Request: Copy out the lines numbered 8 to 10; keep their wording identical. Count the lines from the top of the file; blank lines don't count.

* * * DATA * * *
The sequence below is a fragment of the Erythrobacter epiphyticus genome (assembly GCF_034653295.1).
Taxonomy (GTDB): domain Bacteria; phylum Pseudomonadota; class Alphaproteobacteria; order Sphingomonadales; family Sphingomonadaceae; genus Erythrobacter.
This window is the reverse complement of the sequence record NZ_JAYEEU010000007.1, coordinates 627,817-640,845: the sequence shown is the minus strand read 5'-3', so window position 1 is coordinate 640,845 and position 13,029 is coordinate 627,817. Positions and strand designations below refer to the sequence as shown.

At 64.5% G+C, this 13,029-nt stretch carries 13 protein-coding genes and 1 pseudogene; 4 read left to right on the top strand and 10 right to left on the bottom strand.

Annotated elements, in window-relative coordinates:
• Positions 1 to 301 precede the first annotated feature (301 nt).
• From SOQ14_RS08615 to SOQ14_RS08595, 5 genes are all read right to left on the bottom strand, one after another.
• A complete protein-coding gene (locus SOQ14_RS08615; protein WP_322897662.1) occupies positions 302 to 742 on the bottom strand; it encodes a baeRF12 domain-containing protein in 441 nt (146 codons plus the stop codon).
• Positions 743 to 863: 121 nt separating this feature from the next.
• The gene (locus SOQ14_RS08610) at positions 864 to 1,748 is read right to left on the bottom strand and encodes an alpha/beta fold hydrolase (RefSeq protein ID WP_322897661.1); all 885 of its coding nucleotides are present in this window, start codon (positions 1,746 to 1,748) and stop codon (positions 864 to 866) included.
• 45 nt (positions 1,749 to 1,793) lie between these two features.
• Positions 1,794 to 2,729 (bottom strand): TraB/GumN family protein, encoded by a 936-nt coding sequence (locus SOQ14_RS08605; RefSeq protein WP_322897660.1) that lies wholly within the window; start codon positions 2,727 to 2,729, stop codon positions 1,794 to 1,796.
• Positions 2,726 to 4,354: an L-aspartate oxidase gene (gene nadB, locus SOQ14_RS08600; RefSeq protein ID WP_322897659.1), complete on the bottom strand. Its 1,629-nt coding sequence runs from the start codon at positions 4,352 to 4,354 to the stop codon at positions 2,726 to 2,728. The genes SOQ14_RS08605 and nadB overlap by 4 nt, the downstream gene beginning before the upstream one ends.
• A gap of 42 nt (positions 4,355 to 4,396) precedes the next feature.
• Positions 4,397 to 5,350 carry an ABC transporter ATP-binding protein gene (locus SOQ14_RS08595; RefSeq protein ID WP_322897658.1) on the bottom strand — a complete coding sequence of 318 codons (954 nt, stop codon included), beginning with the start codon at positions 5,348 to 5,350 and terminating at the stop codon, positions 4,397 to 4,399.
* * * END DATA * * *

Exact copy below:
• A complete protein-coding gene (locus SOQ14_RS08615; protein WP_322897662.1) occupies positions 302 to 742 on the bottom strand; it encodes a baeRF12 domain-containing protein in 441 nt (146 codons plus the stop codon).
• Positions 743 to 863: 121 nt separating this feature from the next.
• The gene (locus SOQ14_RS08610) at positions 864 to 1,748 is read right to left on the bottom strand and encodes an alpha/beta fold hydrolase (RefSeq protein ID WP_322897661.1); all 885 of its coding nucleotides are present in this window, start codon (positions 1,746 to 1,748) and stop codon (positions 864 to 866) included.